The Village Voice, the famed alternative weekly that's been in print for decades, is going online only.
Back then, "Craigslist was in its infancy, Google and Facebook weren't yet glimmers in the eyes of their founders, and alternative weeklies-and newspapers everywhere-were still packed with classified advertising", Village Voice owner Peter Barbey stated.
"That business has moved online - and so has the Voice's audience, which expects us to do not just once a week, but every day, across a range of media", he said in a statement.
No doubt we'll see many eulogies for the printed paper, which was founded in 1955.
The Village Voice, like most historically print-focused publications, has struggled with the shift to less-remunerative digital advertising.
Barbey purchased the paper from Voice Media Group in October 2015.
The current issue of the Village Voice. It will maintain what it bills as its "iconic progressive brand" with a digital platform and new editorial initiatives as owner Peter Barbey looks to revitalize the company. The paper, which has launched the careers of many prominent writers and journalists, has recently run through a succession of top editors. According to comScore, the brand had 1,318,000 multiplatform unique USA visitors in July. In addition to moving forward, Barbey also said that he was exploring some exciting new opportunities related to its 60 years of archives, which offer a veritable chronicle of America during the post-war period.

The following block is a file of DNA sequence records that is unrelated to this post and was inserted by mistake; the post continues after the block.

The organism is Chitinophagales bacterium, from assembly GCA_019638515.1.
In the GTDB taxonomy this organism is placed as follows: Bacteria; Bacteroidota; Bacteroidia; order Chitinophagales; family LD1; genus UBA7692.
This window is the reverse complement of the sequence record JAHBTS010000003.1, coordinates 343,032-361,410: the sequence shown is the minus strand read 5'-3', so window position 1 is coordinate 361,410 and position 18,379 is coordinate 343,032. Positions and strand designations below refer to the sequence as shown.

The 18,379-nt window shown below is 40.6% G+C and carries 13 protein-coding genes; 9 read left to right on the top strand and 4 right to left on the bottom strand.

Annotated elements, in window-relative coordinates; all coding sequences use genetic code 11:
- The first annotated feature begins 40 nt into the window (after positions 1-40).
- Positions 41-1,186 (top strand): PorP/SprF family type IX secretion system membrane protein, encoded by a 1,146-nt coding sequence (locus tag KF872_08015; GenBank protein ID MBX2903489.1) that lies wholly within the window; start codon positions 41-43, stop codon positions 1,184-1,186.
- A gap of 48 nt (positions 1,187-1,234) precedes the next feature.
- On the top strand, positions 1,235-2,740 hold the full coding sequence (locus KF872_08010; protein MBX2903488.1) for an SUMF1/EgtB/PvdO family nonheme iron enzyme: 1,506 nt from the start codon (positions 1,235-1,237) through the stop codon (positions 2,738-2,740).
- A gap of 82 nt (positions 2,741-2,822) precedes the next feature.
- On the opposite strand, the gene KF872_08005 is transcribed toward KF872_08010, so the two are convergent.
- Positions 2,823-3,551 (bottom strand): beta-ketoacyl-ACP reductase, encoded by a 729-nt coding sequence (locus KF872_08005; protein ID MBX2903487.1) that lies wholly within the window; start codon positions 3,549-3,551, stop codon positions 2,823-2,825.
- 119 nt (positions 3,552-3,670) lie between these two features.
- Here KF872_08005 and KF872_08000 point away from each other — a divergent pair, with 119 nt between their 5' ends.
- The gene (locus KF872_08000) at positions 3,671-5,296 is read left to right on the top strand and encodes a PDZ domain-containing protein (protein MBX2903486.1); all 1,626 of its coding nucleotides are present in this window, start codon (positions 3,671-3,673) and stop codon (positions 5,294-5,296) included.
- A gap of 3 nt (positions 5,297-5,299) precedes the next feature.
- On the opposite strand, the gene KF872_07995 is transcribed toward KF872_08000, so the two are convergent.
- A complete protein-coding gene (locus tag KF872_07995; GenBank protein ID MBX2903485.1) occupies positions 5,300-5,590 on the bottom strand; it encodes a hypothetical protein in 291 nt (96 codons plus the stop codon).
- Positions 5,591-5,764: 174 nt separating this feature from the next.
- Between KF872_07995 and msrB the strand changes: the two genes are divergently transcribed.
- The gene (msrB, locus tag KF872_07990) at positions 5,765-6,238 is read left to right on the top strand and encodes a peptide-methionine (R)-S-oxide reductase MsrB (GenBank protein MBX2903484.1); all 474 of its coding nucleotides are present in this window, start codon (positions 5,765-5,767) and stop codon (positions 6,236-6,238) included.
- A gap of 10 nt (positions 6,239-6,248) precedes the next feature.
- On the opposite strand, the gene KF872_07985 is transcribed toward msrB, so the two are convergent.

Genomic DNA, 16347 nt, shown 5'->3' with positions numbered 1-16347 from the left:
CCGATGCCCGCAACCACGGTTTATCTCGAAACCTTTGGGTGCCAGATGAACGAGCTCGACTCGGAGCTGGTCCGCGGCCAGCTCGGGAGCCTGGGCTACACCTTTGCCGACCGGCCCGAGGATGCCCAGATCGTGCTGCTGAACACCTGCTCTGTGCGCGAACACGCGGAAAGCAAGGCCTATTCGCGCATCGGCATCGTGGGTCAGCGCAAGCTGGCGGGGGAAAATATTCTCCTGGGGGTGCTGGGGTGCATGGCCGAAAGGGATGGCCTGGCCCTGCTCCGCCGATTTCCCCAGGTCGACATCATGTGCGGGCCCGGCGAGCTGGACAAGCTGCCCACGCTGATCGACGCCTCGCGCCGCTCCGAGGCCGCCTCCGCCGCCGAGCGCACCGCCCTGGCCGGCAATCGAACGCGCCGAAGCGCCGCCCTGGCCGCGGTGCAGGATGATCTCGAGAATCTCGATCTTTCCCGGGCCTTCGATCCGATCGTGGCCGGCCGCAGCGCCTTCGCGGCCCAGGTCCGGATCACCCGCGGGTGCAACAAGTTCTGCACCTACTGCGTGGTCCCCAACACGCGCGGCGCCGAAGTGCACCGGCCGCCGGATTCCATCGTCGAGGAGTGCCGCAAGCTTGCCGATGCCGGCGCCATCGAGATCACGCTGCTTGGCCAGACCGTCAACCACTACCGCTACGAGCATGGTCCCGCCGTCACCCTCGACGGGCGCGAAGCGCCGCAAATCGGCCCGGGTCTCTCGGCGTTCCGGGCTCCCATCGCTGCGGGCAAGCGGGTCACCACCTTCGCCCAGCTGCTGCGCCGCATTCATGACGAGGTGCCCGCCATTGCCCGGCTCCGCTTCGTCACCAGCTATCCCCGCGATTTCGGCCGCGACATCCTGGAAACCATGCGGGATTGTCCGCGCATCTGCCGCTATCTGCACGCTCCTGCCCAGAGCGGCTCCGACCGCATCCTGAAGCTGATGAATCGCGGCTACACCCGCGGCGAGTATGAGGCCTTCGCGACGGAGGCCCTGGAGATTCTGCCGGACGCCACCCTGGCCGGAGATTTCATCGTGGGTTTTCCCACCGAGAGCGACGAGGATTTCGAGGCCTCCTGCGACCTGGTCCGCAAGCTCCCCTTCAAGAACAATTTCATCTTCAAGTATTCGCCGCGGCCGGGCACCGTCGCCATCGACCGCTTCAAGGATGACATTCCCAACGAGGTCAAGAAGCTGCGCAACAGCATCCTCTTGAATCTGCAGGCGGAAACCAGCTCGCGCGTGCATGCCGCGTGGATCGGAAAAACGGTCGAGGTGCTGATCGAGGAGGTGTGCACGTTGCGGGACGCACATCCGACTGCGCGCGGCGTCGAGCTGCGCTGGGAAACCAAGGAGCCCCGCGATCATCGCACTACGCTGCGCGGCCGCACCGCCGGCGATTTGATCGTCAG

The Voice will continue to present the Obie Awards and Pride Awards. Grynbaum points out, the end of its print edition is the "end of a journalism era in New York City".
"I first read The Village Voice in print as a student in the 1970s - that was how I first encountered it and how it became as important to me as it did", Barbey said.
Asked when the change is effective, a spokesperson responded, "The Village Voice is weighing a number of scenarios with a firm timeline to be released in due time".